Job seekers today are just as concerned about who they work for as they are about what job they are doing. Many workers will decide where to apply for based on the company’s reputation. This focus on an employer’s reputation has financial implications as well. Companies with negative reputations spend at least 10% more per hire than companies with neutral or good reputations.

But how do you communicate your company’s culture if you haven’t been recognized on a top employer list? The answer is employer branding. There are three things you can do now to make the process easier as you move forward with creating your employer brand.

  1. Create your Employer Value Proposition (EVP)

You know what makes your company unique to your customers. Crafting your EVP is the process of finding out what makes you unique to your employees and job-seekers. Before sitting down to write out your EVP, it’s important to do some research. Ask your employees what they think. Conduct searches on social media sites to see what people are saying about you. Read your reviews on employer review sites like Glassdoor or Indeed. This research should tell you where your strengths are so you know what to highlight in your EVP. It could also show you where any weaknesses are that you can address as you move forward.

When it comes to writing your EVP, there are five areas that Gartner advises you to address. They are: opportunity, or what career growth looks like at your organization; people, what is the atmosphere between co-workers; organization, how does your company rank in your market; work, how challenging are the jobs and what is the work-life balance like; and rewards, what are the salary, benefits, and perks like.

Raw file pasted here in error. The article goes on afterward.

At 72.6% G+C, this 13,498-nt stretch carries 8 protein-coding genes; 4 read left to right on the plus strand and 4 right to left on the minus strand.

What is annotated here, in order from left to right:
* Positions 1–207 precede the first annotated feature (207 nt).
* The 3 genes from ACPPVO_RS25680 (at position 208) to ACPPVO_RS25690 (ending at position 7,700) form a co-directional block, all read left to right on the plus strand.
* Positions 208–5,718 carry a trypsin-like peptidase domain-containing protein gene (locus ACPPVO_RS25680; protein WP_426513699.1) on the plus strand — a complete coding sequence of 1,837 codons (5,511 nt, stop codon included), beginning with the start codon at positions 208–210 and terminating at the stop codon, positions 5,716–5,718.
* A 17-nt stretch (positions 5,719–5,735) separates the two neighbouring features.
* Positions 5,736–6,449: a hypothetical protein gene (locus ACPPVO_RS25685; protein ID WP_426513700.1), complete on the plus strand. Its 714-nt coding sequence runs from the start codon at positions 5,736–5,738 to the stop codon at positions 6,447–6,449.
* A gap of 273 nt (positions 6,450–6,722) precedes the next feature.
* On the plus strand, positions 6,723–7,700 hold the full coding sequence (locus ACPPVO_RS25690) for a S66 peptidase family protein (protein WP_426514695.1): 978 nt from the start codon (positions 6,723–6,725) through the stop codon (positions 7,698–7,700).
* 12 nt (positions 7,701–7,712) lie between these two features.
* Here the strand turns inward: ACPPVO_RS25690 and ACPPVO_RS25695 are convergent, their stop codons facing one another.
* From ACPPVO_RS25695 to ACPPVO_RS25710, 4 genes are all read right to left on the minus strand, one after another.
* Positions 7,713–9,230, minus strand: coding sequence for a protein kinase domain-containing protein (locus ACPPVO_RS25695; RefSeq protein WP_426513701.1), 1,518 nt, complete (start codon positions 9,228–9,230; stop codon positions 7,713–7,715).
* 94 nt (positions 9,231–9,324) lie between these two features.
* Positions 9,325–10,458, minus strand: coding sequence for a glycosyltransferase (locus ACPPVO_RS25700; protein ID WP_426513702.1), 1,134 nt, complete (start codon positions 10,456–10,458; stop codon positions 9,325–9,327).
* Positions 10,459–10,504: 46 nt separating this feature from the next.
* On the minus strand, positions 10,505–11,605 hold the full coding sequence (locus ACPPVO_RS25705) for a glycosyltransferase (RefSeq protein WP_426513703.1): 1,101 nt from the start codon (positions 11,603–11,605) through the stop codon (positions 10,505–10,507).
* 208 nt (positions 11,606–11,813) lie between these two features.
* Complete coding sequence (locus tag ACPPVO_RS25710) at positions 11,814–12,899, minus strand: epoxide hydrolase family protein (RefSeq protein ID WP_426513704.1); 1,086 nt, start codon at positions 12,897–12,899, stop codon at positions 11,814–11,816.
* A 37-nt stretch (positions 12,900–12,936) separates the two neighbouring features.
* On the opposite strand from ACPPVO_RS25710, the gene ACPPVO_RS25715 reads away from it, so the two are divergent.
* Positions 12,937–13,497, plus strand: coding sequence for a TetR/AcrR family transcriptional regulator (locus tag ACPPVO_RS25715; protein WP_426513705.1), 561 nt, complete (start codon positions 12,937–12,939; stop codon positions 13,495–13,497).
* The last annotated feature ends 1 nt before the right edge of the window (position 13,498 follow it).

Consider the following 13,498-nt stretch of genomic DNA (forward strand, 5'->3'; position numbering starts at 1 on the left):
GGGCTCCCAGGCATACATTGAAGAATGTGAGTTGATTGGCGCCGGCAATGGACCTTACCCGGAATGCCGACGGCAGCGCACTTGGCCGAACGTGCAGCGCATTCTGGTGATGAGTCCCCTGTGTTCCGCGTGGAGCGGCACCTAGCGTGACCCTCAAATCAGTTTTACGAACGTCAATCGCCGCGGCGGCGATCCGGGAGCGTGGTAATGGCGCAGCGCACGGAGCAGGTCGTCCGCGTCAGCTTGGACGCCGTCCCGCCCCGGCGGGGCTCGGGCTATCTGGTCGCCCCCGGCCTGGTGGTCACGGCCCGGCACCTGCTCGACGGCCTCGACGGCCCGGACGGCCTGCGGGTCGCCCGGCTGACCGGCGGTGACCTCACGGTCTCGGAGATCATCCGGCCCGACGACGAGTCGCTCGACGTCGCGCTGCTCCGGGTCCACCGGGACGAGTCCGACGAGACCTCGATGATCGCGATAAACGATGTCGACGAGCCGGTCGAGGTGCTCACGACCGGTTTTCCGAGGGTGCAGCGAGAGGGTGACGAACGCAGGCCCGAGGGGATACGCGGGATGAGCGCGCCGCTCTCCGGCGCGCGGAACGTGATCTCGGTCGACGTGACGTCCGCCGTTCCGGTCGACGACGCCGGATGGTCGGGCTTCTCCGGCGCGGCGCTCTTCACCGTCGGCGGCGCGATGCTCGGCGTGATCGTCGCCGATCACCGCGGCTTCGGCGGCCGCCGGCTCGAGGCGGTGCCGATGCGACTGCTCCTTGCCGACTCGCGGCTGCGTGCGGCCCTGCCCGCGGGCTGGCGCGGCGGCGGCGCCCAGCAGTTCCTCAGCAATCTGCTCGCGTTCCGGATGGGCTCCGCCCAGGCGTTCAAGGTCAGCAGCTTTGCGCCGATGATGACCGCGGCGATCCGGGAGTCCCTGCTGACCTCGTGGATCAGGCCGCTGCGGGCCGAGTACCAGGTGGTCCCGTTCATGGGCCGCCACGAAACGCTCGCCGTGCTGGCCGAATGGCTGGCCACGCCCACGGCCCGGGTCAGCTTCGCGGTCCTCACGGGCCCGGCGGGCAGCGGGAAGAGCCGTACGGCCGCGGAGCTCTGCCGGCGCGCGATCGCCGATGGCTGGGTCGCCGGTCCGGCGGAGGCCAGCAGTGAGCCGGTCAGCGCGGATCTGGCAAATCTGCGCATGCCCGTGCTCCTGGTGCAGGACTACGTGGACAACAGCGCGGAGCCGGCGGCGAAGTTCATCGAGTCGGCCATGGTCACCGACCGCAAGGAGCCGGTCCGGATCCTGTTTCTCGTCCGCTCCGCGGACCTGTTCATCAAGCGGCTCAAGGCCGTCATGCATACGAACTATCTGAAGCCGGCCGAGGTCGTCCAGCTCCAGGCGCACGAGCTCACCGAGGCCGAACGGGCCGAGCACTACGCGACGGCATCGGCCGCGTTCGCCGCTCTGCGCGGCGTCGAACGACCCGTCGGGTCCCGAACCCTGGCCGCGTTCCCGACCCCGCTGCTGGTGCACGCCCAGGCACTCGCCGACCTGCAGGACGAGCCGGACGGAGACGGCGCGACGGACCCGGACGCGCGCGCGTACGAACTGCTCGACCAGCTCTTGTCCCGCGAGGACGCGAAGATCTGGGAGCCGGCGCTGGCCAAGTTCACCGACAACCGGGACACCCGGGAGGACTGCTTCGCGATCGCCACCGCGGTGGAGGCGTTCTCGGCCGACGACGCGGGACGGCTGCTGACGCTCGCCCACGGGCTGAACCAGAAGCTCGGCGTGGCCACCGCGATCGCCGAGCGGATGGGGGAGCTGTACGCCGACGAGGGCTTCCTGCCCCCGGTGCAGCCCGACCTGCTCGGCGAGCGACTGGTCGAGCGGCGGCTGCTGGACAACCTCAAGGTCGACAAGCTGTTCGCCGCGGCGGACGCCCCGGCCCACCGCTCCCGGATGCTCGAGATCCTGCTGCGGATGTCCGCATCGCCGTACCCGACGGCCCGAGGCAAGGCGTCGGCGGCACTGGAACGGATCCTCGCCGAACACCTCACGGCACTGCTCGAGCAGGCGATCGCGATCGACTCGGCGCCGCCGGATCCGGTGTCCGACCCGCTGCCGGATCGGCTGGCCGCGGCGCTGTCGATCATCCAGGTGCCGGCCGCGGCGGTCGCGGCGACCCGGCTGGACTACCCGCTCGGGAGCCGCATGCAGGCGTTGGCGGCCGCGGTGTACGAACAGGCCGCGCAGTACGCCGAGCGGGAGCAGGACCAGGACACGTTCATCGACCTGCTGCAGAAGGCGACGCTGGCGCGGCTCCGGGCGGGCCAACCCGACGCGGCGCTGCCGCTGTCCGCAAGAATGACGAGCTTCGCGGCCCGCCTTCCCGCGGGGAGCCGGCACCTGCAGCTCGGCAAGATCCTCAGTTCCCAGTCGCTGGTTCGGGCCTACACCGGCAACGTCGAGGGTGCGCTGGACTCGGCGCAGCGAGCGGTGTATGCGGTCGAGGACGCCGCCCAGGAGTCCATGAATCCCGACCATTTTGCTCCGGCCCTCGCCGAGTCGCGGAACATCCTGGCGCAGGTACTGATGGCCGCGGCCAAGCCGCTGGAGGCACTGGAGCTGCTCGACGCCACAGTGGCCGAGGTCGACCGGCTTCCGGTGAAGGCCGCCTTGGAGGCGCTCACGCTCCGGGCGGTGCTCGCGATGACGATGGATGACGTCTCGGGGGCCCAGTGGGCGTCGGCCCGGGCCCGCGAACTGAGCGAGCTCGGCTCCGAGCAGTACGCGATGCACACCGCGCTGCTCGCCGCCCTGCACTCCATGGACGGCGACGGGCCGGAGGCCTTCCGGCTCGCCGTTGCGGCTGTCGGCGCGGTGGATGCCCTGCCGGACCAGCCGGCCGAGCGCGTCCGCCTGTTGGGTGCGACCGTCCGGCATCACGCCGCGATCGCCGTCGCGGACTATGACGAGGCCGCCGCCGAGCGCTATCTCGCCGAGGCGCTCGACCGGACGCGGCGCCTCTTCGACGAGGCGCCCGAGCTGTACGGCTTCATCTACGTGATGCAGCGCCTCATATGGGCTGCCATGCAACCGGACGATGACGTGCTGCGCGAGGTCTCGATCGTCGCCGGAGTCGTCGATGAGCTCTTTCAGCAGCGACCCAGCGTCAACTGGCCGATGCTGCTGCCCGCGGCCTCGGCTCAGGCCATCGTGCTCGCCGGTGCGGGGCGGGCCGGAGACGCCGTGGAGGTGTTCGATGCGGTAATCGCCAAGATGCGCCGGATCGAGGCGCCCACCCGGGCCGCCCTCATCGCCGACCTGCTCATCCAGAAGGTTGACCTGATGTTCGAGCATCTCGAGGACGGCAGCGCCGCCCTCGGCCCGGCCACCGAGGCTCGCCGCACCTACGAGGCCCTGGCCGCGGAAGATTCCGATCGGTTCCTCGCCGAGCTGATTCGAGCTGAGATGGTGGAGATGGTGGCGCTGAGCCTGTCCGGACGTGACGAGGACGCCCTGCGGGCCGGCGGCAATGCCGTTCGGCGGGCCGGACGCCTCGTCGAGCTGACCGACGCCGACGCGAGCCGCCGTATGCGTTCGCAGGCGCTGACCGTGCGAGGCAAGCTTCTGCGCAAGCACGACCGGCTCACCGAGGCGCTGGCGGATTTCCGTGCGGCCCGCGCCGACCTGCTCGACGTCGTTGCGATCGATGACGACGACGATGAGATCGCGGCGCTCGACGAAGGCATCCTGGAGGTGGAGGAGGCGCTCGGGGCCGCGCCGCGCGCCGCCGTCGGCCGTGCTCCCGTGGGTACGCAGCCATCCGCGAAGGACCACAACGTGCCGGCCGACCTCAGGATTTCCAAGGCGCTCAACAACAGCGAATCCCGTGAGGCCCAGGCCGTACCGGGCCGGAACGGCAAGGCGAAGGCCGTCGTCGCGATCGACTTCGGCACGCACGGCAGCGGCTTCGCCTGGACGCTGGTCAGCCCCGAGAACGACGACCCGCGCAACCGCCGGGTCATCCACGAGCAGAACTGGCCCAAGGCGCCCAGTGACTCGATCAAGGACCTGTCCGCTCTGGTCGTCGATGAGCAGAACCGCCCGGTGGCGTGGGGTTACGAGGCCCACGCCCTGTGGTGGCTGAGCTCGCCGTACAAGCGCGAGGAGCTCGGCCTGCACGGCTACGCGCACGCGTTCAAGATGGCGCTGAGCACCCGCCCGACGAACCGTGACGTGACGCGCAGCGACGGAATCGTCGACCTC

1. Engage on social media

This is the primary place where people will interact with your employer brand. It’s important that your social media channels are updated regularly and in a way that will highlight, not diminish, your newly established brand.

One question you do want to ask your team is whether you want to create standalone accounts for your employer brand or fold it into your main account. For example, Starbucks has their main Starbucks accounts and then one called StarbucksJobs for their employer brand, while MailChimp just has one account for all their posts.

When making the decision regarding a standalone account, take into consideration how high your turnover rate is. If you have a low turnover rate, you may want to just have one account so your employer brand account doesn’t lay dormant for long periods of time. If you do make a separate account, make sure you still follow the 80/20 rule of social media: 80% of your posts should be about the employees and working atmosphere, the data points supporting your employer brand, and only 20% should be job postings.

  1. Decide how you will measure success

Like everything else you do, your employer branding process should be measured for success, failure, and places for improvement. There are many data points you can use for measuring your employer branding process:

  • Number of applicants to open job postings
  • Quality of applicants
  • Time spent in the company
  • Cost per hire
  • Surveys of current employees and/or new hires
  • Candidate experience surveys
  • Social media listening
  • Monitoring employer review sites

A good employer brand will also help boost morale among your existing workforce. The process of developing and disseminating your employer brand will necessarily involve engaging your current workforce. Engaged employees are not only key to any employer branding strategy, they are more productive and more profitable for the company. Articulating your employer brand will also allow your employees to align themselves with it, another factor that helps employees stay engaged at work. Strongly engaged and strongly aligned employees are also less likely to leave, meaning you save even more on recruitment.